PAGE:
Film: “Kings of Pastry”

June 15, 2011 § 3 Comments

Those California days slipped away so quickly. Driving along the 405 under the bright sun has turned into stuffy subway rides. Freshly-laundered clothes is now a luxury, which I can only indulge in doing a couple times a month as opposed to a couple times a week at home. Lounging around the house and cooking with my sister has become lounging around the apartment and cooking occasionally with my roommates and boyfriend. Perhaps, not everything has changed.

It has already been two weeks since I flew from suburban Valencia to New York City. Now, I’m back to a different kind of grind. The job hunt. Unemployed and looking, I feel as if every second not searching for a job on Mediabistro or preparing for an informational interview is time wasted (though I do know that’s not the case).  Still. Sometimes, I just need to get out of my head and relax, which is what I did a couple nights ago.

With a glass of Chardonnay sprinkled with sliced strawberries, I sat on the couch beside my roommate to watch D.A. Pennebaker and Chris Hegedus’ 2009 documentary, “Kings of Pastry.” The documentary opens with a picturesque landscape of the Jardin du Luxembourg and tantalizes the viewer with a seemingly nonchalant introduction. “In France…”  it starts off, but then reality settles in. “If you want to be a great chef, you want to wear the collar,” the text continues amidst footage of famed Lyon chef Paul Bocuse and French President Nicolas Sarkozy congratulating the elite few, their necks crowned in the coveted blue, white and red collar. “But, few win it.”

Jacquy Pfeiffer with his mentor, Sebastien Canonne, taken from phfilms.com

Jacquy Pfeiffer with his mentor, Sebastien Canonne, taken from phfilms.com

“Kings of Pastry” follows three of the 16 finalists as they prepare and compete in France’s prestigious, yet grueling pastry competition to win the title (and collar) of des Meilleurs Ouvriers de France (MOF), the Best Craftsmen in France. Chefs spend years preparing for this three-day exam, the Olympics of the pastry world (fittingly, they only take place every four years) and each has his own story. The young Philippe Rigollot cut his teeth at Maison Pic, the only three-star restaurant in France owned by a woman. Regis Lazardcame from Luxembourg for another shot after he broke his sugar sculpture at the last competition. Jacquy Pfeiffer founded the French Pastry School in Chicago and returns to his native France to bring home the collar.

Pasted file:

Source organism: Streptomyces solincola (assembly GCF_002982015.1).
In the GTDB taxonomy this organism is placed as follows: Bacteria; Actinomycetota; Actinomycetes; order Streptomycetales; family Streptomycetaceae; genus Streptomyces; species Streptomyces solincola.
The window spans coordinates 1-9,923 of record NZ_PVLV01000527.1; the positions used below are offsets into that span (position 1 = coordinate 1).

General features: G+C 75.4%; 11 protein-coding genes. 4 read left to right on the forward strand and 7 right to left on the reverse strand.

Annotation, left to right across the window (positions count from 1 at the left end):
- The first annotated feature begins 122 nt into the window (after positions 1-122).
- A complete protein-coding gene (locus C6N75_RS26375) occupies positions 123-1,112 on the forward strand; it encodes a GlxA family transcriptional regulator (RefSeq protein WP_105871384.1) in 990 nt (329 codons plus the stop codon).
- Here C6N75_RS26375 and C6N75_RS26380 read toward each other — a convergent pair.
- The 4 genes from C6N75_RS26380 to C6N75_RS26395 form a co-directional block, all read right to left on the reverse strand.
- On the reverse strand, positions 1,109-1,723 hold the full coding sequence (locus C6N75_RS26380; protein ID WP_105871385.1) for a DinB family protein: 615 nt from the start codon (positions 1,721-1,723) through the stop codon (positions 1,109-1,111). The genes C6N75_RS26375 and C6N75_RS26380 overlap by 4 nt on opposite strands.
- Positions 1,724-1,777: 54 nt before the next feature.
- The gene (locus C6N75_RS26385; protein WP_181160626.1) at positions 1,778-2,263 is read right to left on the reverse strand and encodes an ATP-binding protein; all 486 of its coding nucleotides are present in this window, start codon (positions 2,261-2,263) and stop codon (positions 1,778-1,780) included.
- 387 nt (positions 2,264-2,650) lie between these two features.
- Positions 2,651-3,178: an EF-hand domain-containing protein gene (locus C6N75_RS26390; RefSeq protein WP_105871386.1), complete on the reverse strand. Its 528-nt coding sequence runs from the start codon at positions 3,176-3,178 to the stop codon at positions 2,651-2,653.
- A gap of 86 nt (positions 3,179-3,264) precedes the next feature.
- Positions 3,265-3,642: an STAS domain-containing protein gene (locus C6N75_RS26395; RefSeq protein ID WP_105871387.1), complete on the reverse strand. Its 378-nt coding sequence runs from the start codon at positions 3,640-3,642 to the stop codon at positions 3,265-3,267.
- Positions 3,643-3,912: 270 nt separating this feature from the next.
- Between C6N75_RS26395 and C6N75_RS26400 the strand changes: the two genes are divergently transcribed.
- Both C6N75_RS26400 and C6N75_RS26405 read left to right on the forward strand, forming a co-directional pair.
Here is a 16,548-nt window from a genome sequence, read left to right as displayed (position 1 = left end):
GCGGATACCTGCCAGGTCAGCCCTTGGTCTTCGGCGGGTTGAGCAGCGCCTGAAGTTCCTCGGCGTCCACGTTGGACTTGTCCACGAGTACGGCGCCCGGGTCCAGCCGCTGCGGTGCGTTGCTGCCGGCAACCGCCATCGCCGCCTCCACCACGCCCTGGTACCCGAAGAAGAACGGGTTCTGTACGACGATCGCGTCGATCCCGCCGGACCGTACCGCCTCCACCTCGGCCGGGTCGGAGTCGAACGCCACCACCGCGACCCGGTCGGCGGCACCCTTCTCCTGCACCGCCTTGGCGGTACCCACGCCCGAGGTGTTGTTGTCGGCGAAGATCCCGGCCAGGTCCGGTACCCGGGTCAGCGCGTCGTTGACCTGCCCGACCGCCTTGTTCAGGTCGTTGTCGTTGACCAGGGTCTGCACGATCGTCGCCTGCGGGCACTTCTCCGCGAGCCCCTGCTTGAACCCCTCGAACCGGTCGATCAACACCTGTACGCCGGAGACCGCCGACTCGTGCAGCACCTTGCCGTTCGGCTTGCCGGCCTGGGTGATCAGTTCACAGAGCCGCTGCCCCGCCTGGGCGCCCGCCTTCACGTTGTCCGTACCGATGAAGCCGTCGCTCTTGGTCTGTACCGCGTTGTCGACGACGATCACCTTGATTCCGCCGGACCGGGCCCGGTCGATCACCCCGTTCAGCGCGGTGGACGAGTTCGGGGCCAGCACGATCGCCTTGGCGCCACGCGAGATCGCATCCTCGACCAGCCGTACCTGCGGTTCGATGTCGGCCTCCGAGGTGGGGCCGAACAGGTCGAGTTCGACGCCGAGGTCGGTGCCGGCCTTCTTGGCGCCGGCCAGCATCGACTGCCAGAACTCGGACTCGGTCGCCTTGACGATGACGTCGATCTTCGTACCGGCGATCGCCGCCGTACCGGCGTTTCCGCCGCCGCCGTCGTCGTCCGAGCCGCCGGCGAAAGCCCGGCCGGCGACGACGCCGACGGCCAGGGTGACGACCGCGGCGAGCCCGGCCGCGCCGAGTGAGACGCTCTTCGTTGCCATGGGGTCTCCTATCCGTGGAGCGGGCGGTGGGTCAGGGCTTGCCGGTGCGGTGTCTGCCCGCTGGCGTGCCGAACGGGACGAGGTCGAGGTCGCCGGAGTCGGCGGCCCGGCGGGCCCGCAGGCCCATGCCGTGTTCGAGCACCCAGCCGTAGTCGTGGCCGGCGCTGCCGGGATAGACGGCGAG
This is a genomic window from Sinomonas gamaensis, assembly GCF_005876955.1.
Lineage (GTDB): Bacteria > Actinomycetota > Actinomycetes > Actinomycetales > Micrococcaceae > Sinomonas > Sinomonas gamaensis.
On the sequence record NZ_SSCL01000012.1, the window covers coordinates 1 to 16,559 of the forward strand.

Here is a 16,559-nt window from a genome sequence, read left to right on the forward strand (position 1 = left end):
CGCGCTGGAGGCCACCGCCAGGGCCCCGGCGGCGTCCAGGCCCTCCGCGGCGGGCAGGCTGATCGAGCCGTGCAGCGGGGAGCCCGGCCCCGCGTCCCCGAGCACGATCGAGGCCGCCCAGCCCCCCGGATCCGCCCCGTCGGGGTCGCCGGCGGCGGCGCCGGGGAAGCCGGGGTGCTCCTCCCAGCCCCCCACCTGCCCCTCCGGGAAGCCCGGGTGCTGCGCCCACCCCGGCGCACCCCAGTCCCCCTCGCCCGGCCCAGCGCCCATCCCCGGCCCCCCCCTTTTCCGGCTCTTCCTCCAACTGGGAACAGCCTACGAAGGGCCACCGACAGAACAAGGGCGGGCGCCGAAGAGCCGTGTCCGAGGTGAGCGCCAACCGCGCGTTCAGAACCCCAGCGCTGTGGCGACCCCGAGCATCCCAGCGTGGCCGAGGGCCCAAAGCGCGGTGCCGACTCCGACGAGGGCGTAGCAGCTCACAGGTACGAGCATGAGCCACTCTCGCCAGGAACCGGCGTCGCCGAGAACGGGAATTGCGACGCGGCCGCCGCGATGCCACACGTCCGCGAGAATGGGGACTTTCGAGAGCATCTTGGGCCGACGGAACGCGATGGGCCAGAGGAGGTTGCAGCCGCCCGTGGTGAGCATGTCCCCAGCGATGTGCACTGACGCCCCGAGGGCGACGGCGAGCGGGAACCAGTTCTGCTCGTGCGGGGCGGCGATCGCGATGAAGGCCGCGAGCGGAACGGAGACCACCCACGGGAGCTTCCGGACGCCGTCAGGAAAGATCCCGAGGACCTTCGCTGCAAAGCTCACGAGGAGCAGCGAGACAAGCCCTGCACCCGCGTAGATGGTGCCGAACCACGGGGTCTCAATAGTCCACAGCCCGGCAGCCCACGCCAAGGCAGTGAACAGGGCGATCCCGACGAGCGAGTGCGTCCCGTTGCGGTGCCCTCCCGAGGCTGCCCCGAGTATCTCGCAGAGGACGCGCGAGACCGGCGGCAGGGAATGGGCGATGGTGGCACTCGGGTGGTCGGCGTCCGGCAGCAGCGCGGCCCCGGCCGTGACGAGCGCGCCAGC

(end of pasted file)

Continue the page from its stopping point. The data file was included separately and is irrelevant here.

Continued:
Regis Lazard perfecting his work, taken from slantmagazine.com

Regis Lazard perfecting his work, taken from slantmagazine.com

Much of the film shows these aspiring MOFs hunched over piping sugary confections and carefully arranging delicate bijou sugar sculptures while MOF judges peer over and inspect their work. Throughout the MOF competition, talented chefs bow tall toques, sometimes in tears while others in exhaustion. Once the cakes are placed and the competition is over, chefs with their wives, parents and children wander through the sweets-laden gallery featuring their prized MOF entries and tribute to the craft of French pastry-making. Then, comes the emotional naming of the new MOFs by chef Philippe Urraca, the head of the MOF pastrycompetition.

However, “Kings of Pastry” is more than just cream puffs and crying men. NPR’s Ella Taylor remarked, “Kings of Pastry is about the craft, the teaching and learning, the collaborative work, the tedium, the heartbreak and emotional backbone it takes to make something lovely, even if that something is destined to disappear down a gullet in seconds — and even if the maker ends up a noble failure.” Rather, the film is about the art behind pastry, thus “Kings of Pastry” is an appreciation of that.

My roommate remarked that the whole process of MOF judging is much like viewing art where museum- and gallery-goers stand in front of a painting, inspect the details of the piece and mull over aloud about the inspiration, implications and success of the work. I’m most reminded of this art appreciation during one scene in “Kings of Pastry.” In the middle of the documentary, Pfeiffer’s MOF mentors arrange a late night timed test for him and, once finished, promptly taste the struggling chef’s éclairs. After cutting Pfeiffer’s éclair in half, they sit silently and slowly savor the cream-filled sweet. They not only evaluate the visual aesthetic with their eyes, like in art appreciation, but have that added dimension of taste. Perhaps that might be something artists will catch on to. “I have nothing to add,” one says after swallowing. Said like a true art critic.

 

In case you’re curious, “Kings of Pastry” will be aired next Tuesday, June 21st on PBS.

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